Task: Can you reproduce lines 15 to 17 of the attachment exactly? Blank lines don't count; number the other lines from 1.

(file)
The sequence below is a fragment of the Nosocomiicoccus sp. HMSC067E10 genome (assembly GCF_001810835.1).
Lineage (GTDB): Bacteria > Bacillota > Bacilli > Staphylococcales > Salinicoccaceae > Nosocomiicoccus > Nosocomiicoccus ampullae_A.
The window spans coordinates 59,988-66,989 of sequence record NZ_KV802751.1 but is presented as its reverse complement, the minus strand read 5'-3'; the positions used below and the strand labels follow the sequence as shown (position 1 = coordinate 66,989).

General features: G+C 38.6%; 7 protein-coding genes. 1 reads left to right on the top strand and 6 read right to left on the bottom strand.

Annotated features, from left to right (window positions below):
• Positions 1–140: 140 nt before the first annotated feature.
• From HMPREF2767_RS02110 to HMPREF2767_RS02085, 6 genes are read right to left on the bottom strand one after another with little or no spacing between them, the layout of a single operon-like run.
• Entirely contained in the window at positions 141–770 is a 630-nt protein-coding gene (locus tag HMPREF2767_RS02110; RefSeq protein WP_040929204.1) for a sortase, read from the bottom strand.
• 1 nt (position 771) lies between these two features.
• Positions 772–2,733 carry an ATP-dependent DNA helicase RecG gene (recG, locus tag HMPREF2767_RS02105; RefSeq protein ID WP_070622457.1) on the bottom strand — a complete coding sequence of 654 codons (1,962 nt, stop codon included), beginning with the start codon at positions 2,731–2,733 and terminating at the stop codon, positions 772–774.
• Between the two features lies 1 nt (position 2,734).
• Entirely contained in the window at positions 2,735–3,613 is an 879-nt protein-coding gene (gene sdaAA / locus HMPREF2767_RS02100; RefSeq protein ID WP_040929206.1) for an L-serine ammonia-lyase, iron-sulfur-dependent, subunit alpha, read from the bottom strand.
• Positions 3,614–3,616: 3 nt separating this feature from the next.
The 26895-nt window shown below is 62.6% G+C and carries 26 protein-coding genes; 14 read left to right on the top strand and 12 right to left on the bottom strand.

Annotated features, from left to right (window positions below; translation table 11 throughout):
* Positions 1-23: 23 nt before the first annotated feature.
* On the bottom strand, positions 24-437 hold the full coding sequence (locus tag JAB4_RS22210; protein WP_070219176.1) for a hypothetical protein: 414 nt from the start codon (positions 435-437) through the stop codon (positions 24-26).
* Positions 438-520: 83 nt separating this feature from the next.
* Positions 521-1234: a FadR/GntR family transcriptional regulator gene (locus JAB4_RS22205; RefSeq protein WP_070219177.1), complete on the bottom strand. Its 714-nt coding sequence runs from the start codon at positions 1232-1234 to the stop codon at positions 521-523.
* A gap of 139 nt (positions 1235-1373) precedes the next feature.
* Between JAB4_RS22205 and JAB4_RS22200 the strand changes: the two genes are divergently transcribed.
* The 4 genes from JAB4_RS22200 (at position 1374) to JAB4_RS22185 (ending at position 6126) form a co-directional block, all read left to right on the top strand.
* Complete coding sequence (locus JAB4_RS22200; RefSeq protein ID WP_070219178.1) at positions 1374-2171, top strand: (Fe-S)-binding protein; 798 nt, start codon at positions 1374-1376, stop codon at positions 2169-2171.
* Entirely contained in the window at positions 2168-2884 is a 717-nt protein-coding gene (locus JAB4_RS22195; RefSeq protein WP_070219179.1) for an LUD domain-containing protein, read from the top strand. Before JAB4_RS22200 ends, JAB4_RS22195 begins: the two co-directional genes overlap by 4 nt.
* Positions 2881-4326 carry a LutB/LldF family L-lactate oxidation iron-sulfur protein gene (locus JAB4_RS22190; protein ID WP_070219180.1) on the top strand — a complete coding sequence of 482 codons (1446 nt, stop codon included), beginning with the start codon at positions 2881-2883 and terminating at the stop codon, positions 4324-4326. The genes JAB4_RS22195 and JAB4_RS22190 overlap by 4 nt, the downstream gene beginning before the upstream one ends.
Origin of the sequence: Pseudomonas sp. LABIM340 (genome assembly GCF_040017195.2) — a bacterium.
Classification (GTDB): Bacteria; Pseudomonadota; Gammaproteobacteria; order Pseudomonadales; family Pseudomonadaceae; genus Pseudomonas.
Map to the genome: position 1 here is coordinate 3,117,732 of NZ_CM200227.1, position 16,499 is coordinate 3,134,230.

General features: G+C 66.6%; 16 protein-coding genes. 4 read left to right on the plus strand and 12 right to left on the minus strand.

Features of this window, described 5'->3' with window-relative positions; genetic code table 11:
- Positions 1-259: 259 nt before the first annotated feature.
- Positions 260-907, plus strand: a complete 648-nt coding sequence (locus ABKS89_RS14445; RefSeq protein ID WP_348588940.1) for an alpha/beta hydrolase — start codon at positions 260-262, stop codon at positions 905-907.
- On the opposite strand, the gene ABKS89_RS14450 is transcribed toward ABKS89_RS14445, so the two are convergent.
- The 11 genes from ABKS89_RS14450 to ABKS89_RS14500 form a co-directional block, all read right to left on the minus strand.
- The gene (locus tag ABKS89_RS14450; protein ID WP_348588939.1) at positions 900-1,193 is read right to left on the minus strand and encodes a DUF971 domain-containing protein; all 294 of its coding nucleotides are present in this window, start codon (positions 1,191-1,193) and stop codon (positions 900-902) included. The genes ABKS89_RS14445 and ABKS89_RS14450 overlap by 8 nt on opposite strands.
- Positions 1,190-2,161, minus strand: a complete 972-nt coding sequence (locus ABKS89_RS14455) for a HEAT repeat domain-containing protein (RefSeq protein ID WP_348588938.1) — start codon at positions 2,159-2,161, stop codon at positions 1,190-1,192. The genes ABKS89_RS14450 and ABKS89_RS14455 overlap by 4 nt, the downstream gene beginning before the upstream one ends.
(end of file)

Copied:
Annotated features, from left to right (window positions below; translation table 11 throughout):
* Positions 1-23: 23 nt before the first annotated feature.
* On the bottom strand, positions 24-437 hold the full coding sequence (locus tag JAB4_RS22210; protein WP_070219176.1) for a hypothetical protein: 414 nt from the start codon (positions 435-437) through the stop codon (positions 24-26).